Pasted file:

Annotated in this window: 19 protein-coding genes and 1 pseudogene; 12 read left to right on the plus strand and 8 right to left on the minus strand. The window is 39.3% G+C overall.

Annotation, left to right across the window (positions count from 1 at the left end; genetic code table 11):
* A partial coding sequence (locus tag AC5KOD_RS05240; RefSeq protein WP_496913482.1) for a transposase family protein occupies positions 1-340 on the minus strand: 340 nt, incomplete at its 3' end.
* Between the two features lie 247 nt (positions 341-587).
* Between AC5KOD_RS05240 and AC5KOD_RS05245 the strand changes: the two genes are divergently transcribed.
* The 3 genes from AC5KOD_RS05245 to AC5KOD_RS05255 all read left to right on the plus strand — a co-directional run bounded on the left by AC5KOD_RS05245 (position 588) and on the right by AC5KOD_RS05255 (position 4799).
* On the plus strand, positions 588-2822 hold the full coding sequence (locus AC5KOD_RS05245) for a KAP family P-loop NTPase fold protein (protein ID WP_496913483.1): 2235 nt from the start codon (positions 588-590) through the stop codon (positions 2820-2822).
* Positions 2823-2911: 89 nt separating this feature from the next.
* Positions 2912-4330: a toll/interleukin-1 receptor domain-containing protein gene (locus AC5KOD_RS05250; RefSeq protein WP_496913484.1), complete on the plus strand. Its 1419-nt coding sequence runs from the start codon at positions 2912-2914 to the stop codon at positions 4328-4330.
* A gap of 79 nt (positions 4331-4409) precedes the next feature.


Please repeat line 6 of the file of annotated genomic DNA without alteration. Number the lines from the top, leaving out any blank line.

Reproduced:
* The 3 genes from AC5KOD_RS05245 to AC5KOD_RS05255 all read left to right on the plus strand — a co-directional run bounded on the left by AC5KOD_RS05245 (position 588) and on the right by AC5KOD_RS05255 (position 4799).